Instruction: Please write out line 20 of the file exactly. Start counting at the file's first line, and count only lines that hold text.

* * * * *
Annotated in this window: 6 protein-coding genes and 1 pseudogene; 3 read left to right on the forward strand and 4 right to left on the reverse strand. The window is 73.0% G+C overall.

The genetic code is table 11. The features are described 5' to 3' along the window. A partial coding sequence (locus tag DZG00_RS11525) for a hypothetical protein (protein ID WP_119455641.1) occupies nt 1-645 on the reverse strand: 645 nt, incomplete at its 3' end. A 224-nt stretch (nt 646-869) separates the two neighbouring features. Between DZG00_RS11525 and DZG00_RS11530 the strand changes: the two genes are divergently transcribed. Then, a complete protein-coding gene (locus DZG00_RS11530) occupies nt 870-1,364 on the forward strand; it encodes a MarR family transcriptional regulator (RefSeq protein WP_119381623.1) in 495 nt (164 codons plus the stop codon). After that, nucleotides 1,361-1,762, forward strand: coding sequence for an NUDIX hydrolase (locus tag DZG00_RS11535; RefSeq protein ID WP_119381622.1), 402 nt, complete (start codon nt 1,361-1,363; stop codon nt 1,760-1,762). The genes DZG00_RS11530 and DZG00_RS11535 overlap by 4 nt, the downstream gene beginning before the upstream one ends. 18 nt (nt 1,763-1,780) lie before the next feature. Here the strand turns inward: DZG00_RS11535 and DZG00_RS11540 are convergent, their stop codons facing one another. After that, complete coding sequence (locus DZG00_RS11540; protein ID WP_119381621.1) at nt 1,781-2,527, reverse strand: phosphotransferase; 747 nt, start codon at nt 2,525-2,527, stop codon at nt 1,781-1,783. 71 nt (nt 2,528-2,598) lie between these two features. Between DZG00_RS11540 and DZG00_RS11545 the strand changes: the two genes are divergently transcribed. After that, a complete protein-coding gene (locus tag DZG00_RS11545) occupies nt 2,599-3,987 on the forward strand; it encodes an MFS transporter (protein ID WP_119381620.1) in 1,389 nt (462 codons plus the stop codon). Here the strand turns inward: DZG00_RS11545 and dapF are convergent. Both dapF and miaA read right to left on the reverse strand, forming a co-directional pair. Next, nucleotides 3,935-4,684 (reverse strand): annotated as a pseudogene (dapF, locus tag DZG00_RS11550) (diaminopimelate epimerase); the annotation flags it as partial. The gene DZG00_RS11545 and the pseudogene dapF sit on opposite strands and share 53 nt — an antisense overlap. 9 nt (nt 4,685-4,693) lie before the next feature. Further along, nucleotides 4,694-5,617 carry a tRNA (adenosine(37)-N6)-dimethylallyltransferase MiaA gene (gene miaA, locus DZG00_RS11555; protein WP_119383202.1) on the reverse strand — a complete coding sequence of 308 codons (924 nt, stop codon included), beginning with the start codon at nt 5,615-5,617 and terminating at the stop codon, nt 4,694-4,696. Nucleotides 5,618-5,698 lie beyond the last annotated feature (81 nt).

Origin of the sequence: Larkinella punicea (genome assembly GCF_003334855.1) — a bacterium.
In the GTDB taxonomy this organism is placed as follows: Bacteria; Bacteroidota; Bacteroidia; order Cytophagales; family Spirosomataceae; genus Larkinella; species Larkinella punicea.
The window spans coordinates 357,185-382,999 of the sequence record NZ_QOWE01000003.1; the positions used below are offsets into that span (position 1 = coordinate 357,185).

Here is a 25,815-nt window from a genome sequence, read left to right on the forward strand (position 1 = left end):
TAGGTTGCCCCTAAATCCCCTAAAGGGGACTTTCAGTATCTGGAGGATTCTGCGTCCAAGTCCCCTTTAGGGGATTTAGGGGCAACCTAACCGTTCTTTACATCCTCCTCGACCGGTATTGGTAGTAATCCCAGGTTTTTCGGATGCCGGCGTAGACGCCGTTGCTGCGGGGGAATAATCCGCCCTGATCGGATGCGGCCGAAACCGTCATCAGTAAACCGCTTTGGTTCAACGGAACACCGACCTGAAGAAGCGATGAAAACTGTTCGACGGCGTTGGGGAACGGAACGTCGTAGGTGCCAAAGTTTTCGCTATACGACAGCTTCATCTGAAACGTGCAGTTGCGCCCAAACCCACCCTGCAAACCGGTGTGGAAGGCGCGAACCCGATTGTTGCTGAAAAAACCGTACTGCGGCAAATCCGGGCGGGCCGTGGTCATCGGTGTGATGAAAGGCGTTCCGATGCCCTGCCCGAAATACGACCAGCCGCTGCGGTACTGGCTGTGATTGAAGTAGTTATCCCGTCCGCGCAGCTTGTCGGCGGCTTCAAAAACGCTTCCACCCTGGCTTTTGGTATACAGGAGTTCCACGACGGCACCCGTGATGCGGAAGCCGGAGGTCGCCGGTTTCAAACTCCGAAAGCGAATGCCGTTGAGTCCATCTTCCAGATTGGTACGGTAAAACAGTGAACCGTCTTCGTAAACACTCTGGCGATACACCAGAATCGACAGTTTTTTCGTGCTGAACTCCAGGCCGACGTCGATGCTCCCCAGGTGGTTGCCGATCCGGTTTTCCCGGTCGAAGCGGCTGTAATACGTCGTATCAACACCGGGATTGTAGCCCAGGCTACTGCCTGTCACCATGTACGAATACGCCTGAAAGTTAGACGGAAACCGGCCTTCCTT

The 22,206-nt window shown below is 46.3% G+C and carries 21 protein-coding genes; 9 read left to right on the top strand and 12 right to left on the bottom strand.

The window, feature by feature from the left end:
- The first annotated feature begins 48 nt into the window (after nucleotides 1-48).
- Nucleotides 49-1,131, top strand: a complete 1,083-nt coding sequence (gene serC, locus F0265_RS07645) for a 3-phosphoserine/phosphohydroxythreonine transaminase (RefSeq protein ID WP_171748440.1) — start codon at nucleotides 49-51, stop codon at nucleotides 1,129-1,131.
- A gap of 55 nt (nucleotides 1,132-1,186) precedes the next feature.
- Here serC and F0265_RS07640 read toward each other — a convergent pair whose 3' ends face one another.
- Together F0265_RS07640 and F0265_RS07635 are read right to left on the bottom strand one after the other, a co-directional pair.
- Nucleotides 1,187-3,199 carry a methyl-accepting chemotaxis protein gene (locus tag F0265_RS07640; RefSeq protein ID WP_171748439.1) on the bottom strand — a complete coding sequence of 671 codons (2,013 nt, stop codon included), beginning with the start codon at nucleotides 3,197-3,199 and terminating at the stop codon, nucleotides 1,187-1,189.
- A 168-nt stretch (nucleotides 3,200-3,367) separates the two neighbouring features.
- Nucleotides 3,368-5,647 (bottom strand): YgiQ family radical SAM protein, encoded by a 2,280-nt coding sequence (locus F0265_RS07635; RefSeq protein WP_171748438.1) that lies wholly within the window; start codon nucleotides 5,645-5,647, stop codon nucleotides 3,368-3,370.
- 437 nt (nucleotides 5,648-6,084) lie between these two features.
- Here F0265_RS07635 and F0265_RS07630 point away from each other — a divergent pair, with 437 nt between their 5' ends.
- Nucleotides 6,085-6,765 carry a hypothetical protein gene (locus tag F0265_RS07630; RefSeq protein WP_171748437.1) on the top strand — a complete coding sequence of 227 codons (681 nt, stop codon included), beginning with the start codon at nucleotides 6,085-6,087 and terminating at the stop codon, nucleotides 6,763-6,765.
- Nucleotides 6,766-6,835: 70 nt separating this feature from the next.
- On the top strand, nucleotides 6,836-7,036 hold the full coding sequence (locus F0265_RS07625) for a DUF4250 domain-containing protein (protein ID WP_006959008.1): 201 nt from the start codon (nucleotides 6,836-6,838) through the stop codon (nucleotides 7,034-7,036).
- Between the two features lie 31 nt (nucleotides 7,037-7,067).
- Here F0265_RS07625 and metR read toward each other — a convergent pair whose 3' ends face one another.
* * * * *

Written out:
- Nucleotides 6,085-6,765 carry a hypothetical protein gene (locus tag F0265_RS07630; RefSeq protein WP_171748437.1) on the top strand — a complete coding sequence of 227 codons (681 nt, stop codon included), beginning with the start codon at nucleotides 6,085-6,087 and terminating at the stop codon, nucleotides 6,763-6,765.